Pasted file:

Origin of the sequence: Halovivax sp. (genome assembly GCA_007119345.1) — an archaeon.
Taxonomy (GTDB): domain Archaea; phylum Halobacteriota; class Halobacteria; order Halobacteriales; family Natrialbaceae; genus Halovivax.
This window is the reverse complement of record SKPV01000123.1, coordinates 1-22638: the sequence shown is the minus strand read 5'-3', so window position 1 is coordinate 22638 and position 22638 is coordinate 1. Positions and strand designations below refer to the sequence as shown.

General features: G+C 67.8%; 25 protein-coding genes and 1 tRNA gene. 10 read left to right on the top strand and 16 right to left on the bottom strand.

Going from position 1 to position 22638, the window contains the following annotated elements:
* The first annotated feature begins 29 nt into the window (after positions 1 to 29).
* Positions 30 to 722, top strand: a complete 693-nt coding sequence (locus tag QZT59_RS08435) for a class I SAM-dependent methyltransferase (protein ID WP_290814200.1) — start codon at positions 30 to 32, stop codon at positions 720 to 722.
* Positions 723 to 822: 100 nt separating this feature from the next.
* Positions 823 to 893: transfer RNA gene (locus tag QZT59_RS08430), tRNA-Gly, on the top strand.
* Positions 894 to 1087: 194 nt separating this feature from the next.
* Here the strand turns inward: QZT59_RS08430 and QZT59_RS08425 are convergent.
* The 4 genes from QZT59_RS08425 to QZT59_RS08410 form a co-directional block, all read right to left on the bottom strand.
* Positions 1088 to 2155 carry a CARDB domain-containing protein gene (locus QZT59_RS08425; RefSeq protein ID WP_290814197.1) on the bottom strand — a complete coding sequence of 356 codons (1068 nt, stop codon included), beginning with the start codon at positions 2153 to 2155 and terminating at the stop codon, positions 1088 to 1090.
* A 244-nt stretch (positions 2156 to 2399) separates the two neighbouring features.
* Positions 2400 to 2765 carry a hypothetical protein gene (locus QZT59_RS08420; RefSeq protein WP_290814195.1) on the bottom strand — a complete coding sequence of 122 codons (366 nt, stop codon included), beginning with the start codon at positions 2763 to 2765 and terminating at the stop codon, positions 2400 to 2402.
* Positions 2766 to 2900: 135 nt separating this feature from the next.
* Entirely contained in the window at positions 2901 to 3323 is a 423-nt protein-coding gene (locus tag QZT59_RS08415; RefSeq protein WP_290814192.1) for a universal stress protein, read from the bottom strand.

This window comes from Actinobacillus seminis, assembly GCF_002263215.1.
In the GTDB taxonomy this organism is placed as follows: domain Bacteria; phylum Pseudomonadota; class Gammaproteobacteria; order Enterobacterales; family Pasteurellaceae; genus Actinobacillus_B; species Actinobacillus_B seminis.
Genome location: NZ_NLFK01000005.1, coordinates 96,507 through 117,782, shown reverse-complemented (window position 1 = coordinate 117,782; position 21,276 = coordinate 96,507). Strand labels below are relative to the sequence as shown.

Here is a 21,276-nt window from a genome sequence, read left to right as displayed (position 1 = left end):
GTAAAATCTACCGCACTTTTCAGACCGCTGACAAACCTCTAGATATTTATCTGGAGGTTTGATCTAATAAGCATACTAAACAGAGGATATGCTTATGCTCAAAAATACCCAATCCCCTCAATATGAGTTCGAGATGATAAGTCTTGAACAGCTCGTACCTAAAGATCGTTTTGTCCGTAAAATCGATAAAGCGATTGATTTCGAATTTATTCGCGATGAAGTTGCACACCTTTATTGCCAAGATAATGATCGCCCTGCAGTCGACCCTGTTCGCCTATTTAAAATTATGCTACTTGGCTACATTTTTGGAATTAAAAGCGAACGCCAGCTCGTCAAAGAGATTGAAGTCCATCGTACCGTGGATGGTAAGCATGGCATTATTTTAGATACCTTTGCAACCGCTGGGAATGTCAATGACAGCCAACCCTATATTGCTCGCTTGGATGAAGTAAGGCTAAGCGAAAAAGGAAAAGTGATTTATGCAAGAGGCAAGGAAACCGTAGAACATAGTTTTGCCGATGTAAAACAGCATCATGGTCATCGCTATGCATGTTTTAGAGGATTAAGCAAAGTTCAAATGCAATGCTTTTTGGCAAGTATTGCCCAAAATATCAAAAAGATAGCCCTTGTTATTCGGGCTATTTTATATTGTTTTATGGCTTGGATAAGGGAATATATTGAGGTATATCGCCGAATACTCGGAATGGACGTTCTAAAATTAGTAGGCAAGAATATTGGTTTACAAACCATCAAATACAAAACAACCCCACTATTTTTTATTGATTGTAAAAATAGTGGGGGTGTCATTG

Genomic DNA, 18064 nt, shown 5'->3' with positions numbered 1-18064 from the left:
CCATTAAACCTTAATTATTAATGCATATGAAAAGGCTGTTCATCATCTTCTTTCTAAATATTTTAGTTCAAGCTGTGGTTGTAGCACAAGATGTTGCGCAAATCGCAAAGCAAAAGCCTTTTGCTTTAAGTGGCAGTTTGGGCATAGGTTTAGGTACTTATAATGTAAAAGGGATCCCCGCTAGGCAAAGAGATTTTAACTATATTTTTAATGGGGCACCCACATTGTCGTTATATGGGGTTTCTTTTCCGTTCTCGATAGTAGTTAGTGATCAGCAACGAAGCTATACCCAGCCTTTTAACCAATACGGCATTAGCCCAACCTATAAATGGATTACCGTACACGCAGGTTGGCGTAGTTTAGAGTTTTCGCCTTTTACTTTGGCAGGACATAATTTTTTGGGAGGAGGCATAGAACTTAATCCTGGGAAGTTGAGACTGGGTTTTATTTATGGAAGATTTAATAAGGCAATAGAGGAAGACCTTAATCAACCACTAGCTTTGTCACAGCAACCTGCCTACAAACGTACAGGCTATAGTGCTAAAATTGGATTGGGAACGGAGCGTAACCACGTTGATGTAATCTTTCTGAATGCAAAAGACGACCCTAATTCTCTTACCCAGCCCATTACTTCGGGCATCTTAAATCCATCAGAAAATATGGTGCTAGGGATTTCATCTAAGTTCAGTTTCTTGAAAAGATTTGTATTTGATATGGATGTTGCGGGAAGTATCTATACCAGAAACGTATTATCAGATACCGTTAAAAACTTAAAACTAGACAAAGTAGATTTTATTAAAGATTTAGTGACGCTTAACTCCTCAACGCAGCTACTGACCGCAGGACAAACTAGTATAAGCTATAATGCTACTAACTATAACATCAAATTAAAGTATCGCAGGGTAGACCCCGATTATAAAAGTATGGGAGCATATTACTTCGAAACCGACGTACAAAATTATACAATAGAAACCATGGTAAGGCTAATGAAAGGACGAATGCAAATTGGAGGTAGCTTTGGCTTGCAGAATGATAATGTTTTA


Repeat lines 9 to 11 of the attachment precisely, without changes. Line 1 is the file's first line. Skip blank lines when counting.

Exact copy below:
* Positions 823 to 893: transfer RNA gene (locus tag QZT59_RS08430), tRNA-Gly, on the top strand.
* Positions 894 to 1087: 194 nt separating this feature from the next.
* Here the strand turns inward: QZT59_RS08430 and QZT59_RS08425 are convergent.